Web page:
Earlier this year, it was revealed that over 100 women and girls in Japan had launched lawsuits against their government and two HPV vaccine manufacturers -- GlaxoSmithKline and Merck -- due to the harmful effects the immunizations had on their health. Some of the major health conditions the women developed include chronic pain, impaired mobility and severe menstrual pain. One young woman, Erina Sonoda, reports that while she was perfectly healthy prior to receiving the Cervarix vaccine, by the end of the three rounds of injections, she needed a cane to walk. The 20-year-old says that after the second injection, she developed horrible menstrual pain -- and by the third, the pain had spread to her entire body. When Sonoda is not able to walk with a cane, she uses a wheelchair.
Clearly, the Rhode Island girls have good reasons to abstain from the HPV vaccine, even if their school system disagrees with them. Gardasil, the other HPV vaccine, has been attributed to a number of ill effects, including paralysis and brain damage.
Last year, the coastal state came under fire for deciding to mandate that all 7th-grade children needed to have the HPV vaccine, regardless of gender. Dr. Ailis Clyne, director of the Rhode Island Department of Health’s Immunization Program, states that 7th graders need to have had one dose of the inoculation, while 8th graders will need to have had two.
Unsurprisingly, a number of Rhode Island parents objected to the vaccine mandate, with concerns ranging from personal to religious reasons. Medical and religious exemptions are allowed, and at the time, schools were encouraged "not to ask questions" even if parents had not submitted exemption forms. That viewpoint, however, seems to have changed.
On April 10, 2017, three girls at a Coventry middle school were removed from their first period classes and detained in the office until someone came to pick them up from school. Apparently, the children were not even allowed to use the restroom. Two of the girls claimed to have gotten the vaccine, but because the school did not have the appropriate paperwork, they were sent home anyways.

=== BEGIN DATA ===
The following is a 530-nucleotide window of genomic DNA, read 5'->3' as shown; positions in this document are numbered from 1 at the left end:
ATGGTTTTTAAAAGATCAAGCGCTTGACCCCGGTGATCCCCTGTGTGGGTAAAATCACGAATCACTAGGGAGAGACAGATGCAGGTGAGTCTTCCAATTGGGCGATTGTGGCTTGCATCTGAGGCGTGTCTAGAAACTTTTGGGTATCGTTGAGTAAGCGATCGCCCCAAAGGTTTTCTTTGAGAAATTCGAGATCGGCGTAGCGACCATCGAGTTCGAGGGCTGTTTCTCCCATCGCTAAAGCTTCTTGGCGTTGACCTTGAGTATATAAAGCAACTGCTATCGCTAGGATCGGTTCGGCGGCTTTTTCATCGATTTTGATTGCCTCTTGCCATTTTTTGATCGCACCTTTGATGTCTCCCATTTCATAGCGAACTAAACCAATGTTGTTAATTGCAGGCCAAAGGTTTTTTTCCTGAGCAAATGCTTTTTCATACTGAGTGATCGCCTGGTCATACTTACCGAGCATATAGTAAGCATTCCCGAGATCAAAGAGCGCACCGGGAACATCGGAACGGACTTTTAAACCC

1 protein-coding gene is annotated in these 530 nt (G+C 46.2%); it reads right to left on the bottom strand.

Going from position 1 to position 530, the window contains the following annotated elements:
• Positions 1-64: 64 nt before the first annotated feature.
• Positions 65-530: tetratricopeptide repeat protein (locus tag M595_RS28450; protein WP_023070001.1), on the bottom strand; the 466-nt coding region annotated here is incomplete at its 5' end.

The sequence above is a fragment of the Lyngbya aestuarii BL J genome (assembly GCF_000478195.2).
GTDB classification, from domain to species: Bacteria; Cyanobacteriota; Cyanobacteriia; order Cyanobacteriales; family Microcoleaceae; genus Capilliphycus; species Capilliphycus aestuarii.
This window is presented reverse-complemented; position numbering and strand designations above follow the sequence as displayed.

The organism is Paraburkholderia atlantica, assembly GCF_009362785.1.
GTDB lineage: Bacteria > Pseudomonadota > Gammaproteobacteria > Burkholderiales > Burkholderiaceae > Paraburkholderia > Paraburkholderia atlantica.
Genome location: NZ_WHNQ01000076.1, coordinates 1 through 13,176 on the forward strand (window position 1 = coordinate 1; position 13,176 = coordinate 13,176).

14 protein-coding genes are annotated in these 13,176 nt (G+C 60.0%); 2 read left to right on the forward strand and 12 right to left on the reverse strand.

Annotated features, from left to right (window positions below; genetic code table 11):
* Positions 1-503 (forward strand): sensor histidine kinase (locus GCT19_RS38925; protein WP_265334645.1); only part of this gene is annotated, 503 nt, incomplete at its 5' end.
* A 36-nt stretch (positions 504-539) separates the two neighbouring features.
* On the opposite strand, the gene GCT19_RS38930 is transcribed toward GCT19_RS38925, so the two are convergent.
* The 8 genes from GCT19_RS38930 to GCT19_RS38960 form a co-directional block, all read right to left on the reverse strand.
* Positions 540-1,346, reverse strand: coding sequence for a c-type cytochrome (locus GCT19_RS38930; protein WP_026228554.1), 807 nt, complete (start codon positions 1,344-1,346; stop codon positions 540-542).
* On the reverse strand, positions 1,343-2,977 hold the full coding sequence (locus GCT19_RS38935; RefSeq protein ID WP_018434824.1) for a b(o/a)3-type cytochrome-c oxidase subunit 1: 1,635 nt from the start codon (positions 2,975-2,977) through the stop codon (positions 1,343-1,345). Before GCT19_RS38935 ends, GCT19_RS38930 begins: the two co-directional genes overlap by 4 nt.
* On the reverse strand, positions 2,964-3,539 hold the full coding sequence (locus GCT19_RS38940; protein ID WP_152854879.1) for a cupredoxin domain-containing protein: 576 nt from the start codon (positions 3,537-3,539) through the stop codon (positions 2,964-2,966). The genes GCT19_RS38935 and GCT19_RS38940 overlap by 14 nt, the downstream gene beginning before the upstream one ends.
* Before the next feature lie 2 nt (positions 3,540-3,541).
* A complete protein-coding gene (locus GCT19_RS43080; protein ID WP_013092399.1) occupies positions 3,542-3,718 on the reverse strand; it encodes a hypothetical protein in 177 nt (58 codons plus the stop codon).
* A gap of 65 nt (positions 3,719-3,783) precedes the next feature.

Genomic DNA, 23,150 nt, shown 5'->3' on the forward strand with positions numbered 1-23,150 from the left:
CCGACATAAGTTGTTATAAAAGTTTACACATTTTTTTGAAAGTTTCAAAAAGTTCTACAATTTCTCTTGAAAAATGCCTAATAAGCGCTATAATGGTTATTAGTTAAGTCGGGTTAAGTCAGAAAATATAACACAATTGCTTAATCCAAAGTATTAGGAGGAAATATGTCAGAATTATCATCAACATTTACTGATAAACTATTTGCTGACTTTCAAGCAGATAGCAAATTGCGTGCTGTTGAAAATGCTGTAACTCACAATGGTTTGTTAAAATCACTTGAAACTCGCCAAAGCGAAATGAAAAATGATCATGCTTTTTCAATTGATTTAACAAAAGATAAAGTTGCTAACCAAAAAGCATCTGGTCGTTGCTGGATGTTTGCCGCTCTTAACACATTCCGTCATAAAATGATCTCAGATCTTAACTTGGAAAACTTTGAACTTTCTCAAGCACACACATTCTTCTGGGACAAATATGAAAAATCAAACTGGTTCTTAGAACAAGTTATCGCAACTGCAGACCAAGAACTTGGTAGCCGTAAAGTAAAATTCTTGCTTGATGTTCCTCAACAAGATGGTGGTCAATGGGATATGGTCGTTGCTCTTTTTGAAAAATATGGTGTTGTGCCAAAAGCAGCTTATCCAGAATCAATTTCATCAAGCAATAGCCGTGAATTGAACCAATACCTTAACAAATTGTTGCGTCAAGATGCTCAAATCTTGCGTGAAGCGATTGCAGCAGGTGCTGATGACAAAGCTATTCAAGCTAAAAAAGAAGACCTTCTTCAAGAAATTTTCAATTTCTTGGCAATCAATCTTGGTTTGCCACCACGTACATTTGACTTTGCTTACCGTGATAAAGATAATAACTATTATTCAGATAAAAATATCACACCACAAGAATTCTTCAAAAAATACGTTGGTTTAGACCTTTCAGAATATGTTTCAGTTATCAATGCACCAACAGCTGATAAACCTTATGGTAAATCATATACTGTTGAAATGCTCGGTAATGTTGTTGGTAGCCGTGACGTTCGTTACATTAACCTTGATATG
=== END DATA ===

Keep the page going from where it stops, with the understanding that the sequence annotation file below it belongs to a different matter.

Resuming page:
One student, Savannah, did an interview with Dan Bidondi of Truth Radio Show. Savannah says that the school had sent home letters and made phone calls to tell her family that if she did not get the vaccine, she would be sent home. According to Bidondi, the Department of Health had previously stated students would not be made to miss school over the vaccine mandate.
The Rhode Islanders Against Mandated HPV Vaccinations group had previously argued that there was no point in a vaccine mandate that would not be enforced, and that this was reason enough for the mandate to be revoked. It seems that at least the Coventry district has devised a response to these assertions, though it is not the answer the anti-mandatory vaccine group had hoped for. Instead of removing the mandate, students who are not vaccinated are apparently going to be removed.
Savannah says that her school principal said that the order to remove her and the other two girls from class was not the school's decision, and that the order had been handed down from the superintendent because it was a "state law." Savannah will not be able to return to school without a doctor's appointment or a completed exemption form.
This is an obvious violation of parental rights -- and a violation of children's rights. As Bidondi points out, the state law regarding the HPV vaccine explicitly notes that children should not be made to miss school over the vaccine.
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